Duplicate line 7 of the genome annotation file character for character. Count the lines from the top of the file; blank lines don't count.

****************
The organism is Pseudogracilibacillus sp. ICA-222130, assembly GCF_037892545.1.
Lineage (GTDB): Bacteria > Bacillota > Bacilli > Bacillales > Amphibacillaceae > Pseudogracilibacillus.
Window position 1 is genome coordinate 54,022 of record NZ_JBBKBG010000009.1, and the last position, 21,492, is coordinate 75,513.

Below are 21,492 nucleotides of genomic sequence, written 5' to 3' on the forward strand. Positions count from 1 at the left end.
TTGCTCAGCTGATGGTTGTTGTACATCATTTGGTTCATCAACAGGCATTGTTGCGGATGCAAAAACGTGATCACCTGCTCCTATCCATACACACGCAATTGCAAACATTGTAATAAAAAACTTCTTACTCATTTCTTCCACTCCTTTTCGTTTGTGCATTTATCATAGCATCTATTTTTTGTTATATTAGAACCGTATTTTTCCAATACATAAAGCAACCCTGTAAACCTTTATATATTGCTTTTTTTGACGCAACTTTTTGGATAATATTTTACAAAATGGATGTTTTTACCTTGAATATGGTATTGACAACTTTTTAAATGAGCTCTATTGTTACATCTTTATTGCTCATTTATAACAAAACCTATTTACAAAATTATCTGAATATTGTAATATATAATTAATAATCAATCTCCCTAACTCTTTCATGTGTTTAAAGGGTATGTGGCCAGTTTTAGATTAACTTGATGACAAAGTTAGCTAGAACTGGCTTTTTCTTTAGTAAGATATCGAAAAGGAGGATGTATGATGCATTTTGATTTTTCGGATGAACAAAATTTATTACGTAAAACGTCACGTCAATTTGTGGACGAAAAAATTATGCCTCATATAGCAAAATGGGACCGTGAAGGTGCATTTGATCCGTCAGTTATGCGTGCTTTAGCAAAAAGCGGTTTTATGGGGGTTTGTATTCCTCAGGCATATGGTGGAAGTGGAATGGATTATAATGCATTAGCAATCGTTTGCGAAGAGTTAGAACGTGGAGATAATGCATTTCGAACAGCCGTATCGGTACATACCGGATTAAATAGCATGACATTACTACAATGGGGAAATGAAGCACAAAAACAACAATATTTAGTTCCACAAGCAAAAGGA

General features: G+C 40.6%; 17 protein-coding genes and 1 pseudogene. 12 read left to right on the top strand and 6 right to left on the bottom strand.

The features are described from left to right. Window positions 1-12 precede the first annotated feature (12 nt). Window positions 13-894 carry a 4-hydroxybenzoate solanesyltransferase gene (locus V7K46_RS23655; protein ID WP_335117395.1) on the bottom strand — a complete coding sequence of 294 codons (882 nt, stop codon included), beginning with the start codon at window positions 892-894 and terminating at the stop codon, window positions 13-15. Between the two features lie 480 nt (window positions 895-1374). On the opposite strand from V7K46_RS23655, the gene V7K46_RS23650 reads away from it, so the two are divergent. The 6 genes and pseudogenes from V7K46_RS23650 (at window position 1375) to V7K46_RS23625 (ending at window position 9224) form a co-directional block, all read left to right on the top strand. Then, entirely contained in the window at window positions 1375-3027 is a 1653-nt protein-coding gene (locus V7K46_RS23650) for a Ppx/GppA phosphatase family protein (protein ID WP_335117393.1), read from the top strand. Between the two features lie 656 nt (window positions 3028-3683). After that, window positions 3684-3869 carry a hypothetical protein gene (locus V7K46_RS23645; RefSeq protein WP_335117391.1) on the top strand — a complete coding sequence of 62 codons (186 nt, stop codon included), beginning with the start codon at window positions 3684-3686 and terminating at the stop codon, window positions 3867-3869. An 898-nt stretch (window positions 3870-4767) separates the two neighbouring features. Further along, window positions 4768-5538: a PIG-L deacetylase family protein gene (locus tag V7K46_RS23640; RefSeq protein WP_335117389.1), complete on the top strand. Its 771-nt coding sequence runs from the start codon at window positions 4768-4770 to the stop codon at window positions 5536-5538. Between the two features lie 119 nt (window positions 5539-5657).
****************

The features are described from left to right. Window positions 1-12 precede the first annotated feature (12 nt). Window positions 13-894 carry a 4-hydroxybenzoate solanesyltransferase gene (locus V7K46_RS23655; protein ID WP_335117395.1) on the bottom strand — a complete coding sequence of 294 codons (882 nt, stop codon included), beginning with the start codon at window positions 892-894 and terminating at the stop codon, window positions 13-15. Between the two features lie 480 nt (window positions 895-1374). On the opposite strand from V7K46_RS23655, the gene V7K46_RS23650 reads away from it, so the two are divergent. The 6 genes and pseudogenes from V7K46_RS23650 (at window position 1375) to V7K46_RS23625 (ending at window position 9224) form a co-directional block, all read left to right on the top strand. Then, entirely contained in the window at window positions 1375-3027 is a 1653-nt protein-coding gene (locus V7K46_RS23650) for a Ppx/GppA phosphatase family protein (protein ID WP_335117393.1), read from the top strand. Between the two features lie 656 nt (window positions 3028-3683). After that, window positions 3684-3869 carry a hypothetical protein gene (locus V7K46_RS23645; RefSeq protein WP_335117391.1) on the top strand — a complete coding sequence of 62 codons (186 nt, stop codon included), beginning with the start codon at window positions 3684-3686 and terminating at the stop codon, window positions 3867-3869. An 898-nt stretch (window positions 3870-4767) separates the two neighbouring features. Further along, window positions 4768-5538: a PIG-L deacetylase family protein gene (locus tag V7K46_RS23640; RefSeq protein WP_335117389.1), complete on the top strand. Its 771-nt coding sequence runs from the start codon at window positions 4768-4770 to the stop codon at window positions 5536-5538. Between the two features lie 119 nt (window positions 5539-5657).